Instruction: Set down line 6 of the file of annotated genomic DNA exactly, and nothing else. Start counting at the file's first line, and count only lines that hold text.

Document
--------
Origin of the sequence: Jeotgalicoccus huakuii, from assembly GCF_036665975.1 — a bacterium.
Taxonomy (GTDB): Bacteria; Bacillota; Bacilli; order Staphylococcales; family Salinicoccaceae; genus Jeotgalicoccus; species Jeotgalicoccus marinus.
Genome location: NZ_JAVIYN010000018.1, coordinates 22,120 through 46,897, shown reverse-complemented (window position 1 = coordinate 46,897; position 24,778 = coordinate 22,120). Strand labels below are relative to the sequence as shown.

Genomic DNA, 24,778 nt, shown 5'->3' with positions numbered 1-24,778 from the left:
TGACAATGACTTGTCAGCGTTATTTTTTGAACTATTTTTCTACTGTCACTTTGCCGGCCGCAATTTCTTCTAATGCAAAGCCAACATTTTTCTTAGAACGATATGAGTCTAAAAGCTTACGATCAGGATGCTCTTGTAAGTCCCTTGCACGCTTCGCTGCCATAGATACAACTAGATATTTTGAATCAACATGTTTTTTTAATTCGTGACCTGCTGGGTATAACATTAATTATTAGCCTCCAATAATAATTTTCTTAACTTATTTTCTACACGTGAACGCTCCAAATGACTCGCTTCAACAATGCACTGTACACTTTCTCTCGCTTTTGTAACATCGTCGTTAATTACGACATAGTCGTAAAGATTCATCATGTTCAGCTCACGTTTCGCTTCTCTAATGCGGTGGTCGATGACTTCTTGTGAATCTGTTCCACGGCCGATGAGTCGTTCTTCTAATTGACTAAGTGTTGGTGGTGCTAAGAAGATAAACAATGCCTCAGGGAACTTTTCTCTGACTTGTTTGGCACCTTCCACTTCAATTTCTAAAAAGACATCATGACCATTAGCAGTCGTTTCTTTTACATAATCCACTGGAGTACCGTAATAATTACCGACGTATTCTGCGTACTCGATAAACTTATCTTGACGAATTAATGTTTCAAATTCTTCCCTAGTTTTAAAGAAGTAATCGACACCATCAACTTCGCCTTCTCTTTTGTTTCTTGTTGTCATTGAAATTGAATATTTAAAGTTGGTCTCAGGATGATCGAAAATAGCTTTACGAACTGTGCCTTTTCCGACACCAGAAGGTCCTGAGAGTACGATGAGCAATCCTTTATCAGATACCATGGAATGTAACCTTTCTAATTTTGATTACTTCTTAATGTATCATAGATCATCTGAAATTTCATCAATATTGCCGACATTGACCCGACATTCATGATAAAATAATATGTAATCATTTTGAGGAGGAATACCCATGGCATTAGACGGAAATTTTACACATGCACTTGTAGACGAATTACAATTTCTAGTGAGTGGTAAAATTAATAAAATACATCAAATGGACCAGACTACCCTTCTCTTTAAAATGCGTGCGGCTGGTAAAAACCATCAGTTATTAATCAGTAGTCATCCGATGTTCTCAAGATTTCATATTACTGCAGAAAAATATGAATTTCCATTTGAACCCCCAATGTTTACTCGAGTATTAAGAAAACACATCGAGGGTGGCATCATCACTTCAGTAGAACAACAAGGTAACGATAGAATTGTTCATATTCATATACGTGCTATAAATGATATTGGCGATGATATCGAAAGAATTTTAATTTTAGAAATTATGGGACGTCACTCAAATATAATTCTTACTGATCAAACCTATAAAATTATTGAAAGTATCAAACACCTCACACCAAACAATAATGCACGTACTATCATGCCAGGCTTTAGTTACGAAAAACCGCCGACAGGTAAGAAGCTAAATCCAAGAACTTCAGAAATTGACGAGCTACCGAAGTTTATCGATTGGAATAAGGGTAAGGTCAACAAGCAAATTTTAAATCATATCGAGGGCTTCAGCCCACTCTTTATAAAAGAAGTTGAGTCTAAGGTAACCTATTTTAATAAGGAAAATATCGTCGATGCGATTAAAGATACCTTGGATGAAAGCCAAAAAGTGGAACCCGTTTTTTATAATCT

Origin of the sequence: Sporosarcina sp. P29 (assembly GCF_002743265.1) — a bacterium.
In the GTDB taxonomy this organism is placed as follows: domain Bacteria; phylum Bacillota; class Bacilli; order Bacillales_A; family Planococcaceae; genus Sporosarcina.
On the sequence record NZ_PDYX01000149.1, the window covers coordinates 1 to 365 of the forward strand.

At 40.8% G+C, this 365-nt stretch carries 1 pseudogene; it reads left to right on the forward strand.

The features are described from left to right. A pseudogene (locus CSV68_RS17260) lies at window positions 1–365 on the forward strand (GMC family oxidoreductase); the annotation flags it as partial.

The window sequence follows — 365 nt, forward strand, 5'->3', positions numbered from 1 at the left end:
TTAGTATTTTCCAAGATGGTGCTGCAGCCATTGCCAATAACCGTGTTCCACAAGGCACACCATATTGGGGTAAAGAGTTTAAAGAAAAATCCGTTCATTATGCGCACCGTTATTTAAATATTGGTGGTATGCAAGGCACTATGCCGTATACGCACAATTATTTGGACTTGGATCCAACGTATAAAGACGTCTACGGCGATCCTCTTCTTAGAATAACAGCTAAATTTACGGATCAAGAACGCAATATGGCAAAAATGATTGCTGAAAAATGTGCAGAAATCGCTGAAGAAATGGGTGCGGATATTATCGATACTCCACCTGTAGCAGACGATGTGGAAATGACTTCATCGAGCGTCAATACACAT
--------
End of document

Origin of the sequence: Sporosarcina sp. P29 (assembly GCF_002743265.1) — a bacterium.